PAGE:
Side note: a new logo for Salescast is also under way :-)

Categories: usability Tags: gui salescast No Comments

Bitcoins accepted, 10% off for BTC payments

Published on by Joannes Vermorel.

Bitcoin is a nascent crypto-currency that has attracted a lot of attention lately. For those who've never heard of Bitcoin yet, you can check the good analysis of The Economist.

We believe that Bitcoin is a tremendous opportunity to vastly reduce payment frictions for companies operating online such as Lokad.

Thus, in order to facilitate the bootstrap of the emerging Bitcoin economy, we have decided to accept Bitcoins as payment method.

Moreover, for the time being, Bitcoin payments come with a 10% discount as a favor made to early adopters. Contact us for up-to-date conversion rates.

We anticipate that the Bitcoin adoption will be faster among eCommerce compared to classical retail. Through Salescast, online merchants can forecast their sales and optimize their inventory levels based on those forecastsWe hope to make Bitcoin-powered eShops even more productive through advance inventory optimization.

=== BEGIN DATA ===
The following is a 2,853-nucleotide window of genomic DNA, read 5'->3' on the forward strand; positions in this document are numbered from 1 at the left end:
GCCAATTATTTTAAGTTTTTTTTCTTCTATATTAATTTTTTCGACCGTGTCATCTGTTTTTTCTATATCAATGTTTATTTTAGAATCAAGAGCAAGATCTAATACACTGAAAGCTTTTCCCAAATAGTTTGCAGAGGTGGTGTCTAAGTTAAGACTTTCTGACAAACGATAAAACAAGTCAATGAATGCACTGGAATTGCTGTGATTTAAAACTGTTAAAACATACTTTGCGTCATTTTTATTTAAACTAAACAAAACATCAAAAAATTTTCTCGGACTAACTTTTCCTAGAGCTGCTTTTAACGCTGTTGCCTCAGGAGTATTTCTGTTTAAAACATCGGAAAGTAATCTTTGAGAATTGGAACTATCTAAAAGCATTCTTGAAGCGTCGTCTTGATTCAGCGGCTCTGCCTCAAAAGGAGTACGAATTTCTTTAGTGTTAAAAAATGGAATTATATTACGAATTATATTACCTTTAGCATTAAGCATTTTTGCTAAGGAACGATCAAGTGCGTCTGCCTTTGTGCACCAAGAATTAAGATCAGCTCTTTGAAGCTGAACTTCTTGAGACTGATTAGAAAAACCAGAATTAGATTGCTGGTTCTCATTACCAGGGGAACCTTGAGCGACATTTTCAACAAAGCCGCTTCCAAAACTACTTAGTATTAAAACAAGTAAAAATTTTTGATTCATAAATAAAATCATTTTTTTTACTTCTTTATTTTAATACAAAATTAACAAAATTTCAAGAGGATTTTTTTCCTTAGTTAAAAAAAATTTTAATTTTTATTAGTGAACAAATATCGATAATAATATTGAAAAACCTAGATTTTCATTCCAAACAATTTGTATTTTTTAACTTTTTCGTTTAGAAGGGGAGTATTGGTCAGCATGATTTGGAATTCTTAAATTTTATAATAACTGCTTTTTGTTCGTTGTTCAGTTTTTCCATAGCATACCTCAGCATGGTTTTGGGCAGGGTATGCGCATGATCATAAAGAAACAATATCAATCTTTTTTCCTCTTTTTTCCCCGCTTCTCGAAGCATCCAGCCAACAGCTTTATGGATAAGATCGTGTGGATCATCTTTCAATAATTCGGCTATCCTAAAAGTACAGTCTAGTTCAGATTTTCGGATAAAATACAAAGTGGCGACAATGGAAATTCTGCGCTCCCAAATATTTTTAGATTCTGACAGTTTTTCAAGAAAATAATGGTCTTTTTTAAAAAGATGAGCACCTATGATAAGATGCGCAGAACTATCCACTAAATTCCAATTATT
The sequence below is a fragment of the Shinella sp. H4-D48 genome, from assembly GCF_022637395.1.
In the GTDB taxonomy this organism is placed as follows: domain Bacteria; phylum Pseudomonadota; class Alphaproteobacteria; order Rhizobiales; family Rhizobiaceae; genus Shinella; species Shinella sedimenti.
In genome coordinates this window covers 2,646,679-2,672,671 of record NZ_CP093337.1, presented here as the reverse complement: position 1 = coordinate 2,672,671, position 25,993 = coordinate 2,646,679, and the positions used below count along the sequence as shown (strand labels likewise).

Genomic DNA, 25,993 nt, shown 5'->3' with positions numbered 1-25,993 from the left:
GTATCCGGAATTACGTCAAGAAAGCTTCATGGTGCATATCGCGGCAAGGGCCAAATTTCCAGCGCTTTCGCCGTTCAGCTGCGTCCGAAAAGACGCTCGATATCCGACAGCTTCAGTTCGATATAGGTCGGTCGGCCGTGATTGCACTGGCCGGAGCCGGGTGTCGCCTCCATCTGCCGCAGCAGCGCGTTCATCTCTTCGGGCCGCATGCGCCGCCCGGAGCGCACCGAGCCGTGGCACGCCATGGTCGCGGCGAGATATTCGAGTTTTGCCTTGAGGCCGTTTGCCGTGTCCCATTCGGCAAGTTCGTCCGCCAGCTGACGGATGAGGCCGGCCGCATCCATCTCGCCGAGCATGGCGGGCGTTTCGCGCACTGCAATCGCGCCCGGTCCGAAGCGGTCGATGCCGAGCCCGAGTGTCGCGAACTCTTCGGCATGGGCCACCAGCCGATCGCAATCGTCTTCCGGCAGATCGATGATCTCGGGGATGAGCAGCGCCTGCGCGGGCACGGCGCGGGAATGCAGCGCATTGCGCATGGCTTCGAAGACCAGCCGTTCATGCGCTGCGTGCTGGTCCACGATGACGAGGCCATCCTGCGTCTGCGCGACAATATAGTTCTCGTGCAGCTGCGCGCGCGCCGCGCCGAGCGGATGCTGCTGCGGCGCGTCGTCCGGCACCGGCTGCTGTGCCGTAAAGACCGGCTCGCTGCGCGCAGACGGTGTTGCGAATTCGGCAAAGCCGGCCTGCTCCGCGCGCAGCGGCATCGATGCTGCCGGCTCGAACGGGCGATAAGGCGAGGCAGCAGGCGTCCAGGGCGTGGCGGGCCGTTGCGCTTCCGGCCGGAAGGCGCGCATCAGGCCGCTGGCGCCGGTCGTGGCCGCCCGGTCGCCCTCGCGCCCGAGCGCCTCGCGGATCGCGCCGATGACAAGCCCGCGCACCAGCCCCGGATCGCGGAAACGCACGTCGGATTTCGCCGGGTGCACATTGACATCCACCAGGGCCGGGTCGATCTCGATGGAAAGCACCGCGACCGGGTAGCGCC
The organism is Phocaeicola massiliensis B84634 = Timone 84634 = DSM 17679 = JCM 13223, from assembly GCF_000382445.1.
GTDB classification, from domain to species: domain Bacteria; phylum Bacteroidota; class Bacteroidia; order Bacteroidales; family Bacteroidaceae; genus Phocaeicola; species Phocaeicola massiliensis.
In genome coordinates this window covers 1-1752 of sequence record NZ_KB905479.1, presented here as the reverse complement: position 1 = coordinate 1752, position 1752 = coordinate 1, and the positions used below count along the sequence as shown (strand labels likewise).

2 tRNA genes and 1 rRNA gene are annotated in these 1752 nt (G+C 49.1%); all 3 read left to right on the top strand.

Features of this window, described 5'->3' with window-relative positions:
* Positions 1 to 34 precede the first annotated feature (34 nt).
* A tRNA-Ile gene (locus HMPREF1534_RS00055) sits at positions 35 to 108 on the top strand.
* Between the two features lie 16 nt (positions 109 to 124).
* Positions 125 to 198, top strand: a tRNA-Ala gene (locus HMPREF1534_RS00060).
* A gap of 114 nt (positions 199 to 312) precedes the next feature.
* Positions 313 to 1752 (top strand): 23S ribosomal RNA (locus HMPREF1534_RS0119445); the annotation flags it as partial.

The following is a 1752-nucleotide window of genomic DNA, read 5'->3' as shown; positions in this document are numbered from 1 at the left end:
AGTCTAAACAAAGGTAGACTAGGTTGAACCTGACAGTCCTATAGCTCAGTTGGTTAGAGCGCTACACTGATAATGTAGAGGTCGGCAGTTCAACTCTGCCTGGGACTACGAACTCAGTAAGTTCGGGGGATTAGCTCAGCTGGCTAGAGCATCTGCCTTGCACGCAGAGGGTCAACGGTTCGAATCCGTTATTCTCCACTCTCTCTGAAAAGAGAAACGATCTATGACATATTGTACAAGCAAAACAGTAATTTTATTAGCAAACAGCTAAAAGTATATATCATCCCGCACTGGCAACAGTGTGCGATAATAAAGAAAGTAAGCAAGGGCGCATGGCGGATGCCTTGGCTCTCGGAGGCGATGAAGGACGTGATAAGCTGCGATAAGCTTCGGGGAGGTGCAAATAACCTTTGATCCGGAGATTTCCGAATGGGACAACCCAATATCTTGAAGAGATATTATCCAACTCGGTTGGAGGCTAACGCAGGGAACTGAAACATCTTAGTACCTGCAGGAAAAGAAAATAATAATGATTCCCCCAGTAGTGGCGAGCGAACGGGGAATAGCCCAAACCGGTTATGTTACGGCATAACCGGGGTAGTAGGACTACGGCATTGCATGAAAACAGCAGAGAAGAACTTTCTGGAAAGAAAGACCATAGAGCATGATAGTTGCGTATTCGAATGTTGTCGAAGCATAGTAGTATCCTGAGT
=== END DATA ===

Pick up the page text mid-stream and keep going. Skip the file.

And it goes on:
Categories: business, subscriptions Tags: subscription No Comments

Two KPIs for your OOS detector

Published on by Joannes Vermorel.

A couple of weeks ago, we disclosed our plans concerning Shelfcheck, our future on-the-shelf availability optimizer targeting (physical) retailers. Since that time, we have been steadily moving forward, crushing a lot of point-of-sale data.

Lokad isn't the only one company out there trying to tackle the OOS (out-of-shelf) issue, but there is very little literature about how to assess the respective merits of two OOS detectors. In this post, we review two fundamental metrics that define how good is a system at detecting OOS